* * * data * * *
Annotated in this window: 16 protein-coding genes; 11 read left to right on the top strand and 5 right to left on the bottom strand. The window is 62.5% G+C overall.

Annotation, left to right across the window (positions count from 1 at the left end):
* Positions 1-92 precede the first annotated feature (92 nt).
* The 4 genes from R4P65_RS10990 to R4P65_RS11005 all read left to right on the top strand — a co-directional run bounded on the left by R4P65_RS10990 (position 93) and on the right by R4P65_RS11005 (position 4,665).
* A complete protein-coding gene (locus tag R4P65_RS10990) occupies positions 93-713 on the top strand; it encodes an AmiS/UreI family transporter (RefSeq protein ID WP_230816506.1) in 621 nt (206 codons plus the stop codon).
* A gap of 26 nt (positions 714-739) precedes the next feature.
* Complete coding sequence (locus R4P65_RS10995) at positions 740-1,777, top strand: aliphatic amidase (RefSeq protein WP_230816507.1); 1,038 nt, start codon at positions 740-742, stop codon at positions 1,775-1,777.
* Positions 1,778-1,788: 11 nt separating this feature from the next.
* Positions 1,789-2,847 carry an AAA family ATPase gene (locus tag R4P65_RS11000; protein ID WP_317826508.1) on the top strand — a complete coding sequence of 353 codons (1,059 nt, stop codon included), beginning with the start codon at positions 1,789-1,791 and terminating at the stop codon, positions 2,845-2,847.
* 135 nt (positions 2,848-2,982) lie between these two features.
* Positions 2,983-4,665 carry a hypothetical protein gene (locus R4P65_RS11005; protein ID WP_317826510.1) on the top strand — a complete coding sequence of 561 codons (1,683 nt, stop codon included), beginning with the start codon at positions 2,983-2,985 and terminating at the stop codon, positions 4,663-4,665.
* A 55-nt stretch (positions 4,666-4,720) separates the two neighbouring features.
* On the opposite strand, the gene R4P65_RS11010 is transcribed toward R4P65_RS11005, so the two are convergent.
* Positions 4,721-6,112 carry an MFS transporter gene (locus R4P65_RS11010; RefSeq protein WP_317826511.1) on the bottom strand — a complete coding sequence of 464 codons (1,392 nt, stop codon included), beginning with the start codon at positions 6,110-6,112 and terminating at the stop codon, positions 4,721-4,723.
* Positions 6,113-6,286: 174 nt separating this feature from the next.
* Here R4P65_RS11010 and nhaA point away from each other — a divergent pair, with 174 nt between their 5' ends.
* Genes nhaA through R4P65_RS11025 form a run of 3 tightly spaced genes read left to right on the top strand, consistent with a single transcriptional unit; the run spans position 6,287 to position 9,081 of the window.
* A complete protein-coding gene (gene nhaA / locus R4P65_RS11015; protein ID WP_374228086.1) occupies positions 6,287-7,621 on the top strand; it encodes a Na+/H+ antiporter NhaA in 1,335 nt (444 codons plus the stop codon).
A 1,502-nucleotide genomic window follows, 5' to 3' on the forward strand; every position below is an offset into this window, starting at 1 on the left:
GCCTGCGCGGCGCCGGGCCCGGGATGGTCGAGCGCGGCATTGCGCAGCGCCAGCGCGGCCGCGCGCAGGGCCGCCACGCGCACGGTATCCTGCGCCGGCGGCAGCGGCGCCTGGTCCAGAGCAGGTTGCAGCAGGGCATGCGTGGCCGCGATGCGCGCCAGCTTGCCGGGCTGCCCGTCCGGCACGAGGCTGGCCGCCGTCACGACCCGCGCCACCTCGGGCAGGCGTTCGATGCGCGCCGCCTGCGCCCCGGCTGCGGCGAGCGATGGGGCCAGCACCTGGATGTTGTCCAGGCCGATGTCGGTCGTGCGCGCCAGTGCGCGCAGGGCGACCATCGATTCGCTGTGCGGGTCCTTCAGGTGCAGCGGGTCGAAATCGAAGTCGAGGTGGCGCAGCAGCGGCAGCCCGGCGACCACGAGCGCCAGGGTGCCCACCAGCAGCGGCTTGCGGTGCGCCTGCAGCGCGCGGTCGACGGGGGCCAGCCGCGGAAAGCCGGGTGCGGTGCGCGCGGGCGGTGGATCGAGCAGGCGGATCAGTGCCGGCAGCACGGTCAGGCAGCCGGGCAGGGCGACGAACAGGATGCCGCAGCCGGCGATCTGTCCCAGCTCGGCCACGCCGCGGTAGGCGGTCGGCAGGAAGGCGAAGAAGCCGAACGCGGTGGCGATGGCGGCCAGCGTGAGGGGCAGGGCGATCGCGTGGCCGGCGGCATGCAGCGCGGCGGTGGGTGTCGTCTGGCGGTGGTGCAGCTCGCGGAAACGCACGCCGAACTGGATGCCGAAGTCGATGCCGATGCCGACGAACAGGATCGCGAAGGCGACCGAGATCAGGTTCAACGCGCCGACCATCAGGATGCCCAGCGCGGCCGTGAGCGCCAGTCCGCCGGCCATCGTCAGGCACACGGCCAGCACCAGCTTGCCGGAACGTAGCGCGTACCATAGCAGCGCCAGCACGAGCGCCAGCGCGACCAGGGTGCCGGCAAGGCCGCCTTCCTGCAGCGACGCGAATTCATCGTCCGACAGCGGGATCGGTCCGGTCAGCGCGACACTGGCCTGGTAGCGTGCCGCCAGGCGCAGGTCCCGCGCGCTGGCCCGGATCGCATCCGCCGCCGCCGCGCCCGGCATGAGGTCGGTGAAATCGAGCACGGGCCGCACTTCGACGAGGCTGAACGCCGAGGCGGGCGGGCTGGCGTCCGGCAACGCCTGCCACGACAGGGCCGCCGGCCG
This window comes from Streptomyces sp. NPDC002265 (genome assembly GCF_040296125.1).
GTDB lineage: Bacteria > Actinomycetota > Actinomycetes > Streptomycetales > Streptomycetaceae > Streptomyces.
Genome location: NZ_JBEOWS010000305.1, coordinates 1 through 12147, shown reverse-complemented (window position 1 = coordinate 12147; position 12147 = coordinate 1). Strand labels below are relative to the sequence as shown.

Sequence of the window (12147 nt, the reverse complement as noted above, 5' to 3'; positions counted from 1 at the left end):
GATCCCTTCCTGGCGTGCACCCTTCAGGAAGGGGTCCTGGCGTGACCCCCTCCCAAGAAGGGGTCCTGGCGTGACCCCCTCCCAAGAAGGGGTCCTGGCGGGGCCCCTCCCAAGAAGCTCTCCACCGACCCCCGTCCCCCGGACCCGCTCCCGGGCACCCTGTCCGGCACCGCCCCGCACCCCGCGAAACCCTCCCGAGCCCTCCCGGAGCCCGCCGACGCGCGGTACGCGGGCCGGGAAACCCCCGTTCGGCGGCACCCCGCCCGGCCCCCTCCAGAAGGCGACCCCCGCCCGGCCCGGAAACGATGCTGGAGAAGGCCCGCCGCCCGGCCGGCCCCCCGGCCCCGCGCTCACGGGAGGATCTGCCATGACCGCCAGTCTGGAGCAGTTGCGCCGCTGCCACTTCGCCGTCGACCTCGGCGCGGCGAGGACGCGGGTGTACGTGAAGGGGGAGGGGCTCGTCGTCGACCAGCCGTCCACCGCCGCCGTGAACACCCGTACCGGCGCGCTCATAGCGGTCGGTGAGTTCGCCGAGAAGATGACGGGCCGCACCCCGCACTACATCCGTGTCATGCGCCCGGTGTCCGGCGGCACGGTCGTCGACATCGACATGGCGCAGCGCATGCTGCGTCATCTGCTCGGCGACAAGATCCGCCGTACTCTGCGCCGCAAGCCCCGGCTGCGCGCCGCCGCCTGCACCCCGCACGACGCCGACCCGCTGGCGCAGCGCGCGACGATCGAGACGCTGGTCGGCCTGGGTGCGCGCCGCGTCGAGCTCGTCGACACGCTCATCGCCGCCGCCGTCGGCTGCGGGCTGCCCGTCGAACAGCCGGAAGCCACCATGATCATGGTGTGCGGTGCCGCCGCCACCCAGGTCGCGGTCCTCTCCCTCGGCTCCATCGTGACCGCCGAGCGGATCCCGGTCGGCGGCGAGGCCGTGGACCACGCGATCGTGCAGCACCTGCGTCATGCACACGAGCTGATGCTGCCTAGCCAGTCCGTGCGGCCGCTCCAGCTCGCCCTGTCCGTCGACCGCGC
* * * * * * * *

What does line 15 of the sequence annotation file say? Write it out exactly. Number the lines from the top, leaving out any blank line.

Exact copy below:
* Positions 6,113-6,286: 174 nt separating this feature from the next.